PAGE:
Freya have another new feature borrowed from C# 3.0: collection initializers.
var L := new List[Integer]![1, 2, 3, 4];
As you can see, an array literal can be appended to the creation of any class implementing the generic ICollection[T]
interface type. But, this time, the array literal doesn't generates an array at runtime. Instead, for each item in the literal, a call to the method Add
, from the collection, is generated.
In order to realize why we need collection initializers, you must weight the alternative method:
var L := new List[Integer]([1, 2, 3, 4]);
In this case, the array literal is passed as a parameter to the constructor call. However, the parameter is declared as IEnumerable[T]. Can you see what it means? A temporal array must be generated and initialized, item by item. Then, the array must be casted as a IEnumerable[T] reference, which will be passed to the constructor. Inside the constructor, GetEnumerator is called, and a second temporal object is created. Finally, a loop is performed, in order to add an item for each enumerated item.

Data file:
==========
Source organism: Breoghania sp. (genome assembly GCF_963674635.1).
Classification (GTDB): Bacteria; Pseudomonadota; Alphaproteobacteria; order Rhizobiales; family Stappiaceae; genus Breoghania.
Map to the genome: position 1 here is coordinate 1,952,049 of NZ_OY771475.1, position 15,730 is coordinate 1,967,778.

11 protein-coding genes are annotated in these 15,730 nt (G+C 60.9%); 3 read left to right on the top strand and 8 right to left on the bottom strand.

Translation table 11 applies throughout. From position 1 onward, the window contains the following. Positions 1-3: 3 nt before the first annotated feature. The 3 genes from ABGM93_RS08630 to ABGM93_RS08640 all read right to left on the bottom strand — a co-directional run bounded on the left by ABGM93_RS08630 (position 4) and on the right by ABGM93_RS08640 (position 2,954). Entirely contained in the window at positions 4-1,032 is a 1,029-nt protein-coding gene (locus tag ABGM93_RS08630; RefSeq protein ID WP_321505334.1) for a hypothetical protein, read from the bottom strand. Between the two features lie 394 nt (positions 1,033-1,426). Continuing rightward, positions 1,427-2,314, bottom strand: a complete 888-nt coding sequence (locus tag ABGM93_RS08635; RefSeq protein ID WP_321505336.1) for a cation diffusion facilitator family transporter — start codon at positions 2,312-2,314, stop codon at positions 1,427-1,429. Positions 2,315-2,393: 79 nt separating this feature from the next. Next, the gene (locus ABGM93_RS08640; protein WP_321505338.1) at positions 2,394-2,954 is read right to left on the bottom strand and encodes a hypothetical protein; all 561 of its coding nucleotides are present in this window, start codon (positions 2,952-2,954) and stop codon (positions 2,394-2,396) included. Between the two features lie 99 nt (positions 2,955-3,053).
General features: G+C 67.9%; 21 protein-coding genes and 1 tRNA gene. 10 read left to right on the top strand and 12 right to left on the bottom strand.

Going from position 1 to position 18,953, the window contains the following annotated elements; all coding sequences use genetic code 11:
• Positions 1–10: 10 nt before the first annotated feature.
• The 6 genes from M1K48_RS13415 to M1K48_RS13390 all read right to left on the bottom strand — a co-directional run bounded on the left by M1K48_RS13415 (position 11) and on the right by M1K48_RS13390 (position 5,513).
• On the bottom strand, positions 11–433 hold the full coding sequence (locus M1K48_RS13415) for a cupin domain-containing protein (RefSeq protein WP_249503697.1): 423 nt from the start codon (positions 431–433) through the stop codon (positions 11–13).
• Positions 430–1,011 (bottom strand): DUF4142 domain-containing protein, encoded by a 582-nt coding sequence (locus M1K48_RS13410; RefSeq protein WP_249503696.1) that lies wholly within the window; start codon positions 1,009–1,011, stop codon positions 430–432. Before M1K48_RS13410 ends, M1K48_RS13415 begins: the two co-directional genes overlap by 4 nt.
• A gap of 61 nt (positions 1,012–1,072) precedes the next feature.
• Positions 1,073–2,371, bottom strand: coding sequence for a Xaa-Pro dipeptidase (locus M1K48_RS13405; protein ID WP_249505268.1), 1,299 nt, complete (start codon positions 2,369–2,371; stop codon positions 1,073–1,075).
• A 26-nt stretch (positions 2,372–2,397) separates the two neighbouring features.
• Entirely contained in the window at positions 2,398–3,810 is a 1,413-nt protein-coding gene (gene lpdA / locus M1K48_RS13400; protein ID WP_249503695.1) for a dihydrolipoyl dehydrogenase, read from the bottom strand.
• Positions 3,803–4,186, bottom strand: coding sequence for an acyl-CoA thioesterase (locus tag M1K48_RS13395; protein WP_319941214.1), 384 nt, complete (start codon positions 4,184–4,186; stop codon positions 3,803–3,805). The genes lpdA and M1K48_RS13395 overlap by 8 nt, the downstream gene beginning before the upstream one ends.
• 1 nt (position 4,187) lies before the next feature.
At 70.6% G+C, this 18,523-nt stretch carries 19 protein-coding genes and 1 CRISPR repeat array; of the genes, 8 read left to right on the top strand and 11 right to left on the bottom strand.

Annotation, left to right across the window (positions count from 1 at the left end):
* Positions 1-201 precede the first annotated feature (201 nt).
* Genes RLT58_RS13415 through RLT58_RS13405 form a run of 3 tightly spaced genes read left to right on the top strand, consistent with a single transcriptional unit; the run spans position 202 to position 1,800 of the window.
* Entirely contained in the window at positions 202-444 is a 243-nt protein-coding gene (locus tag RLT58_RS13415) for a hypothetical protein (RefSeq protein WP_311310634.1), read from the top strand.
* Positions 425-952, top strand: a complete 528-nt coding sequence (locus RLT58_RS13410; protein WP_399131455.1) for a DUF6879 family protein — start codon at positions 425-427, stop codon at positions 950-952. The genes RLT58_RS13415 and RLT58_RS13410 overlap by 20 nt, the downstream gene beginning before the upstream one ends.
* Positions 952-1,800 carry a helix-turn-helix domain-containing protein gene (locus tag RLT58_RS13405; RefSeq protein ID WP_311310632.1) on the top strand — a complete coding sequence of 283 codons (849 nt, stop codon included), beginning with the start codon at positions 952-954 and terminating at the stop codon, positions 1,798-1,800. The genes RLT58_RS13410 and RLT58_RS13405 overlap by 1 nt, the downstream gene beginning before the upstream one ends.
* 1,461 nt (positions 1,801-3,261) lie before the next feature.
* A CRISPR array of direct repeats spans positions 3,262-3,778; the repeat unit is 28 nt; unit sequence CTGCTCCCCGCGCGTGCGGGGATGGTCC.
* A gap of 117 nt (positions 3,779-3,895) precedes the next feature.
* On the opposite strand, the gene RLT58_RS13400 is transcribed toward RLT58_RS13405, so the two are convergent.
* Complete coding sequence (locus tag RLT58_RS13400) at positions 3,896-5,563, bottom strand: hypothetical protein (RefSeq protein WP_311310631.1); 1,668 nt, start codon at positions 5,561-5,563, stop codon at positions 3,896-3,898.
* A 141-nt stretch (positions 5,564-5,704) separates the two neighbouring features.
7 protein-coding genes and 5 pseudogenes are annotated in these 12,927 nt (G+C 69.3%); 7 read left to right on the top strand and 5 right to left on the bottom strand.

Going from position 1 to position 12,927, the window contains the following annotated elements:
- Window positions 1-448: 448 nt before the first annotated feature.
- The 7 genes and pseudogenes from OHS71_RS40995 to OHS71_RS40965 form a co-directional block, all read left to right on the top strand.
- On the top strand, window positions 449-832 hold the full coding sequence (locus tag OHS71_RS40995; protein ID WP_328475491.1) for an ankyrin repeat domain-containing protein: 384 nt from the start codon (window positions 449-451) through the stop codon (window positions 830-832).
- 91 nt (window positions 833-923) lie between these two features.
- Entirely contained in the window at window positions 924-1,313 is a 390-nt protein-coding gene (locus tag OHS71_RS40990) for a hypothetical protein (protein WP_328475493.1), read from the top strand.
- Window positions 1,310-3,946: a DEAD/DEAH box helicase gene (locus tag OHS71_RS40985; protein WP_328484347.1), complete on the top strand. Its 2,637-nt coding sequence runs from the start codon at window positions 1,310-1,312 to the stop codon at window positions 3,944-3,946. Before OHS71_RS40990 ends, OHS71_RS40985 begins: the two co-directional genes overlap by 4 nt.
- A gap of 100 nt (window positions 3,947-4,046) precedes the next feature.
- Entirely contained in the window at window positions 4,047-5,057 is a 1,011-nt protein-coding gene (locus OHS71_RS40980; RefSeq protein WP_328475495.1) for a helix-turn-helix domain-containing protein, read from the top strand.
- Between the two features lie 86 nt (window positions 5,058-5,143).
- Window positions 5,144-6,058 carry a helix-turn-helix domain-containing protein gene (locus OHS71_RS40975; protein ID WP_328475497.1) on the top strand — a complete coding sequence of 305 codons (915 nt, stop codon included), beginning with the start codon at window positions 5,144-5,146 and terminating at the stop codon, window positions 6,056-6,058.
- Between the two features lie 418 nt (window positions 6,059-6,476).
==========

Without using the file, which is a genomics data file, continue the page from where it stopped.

Labels: creation, initializer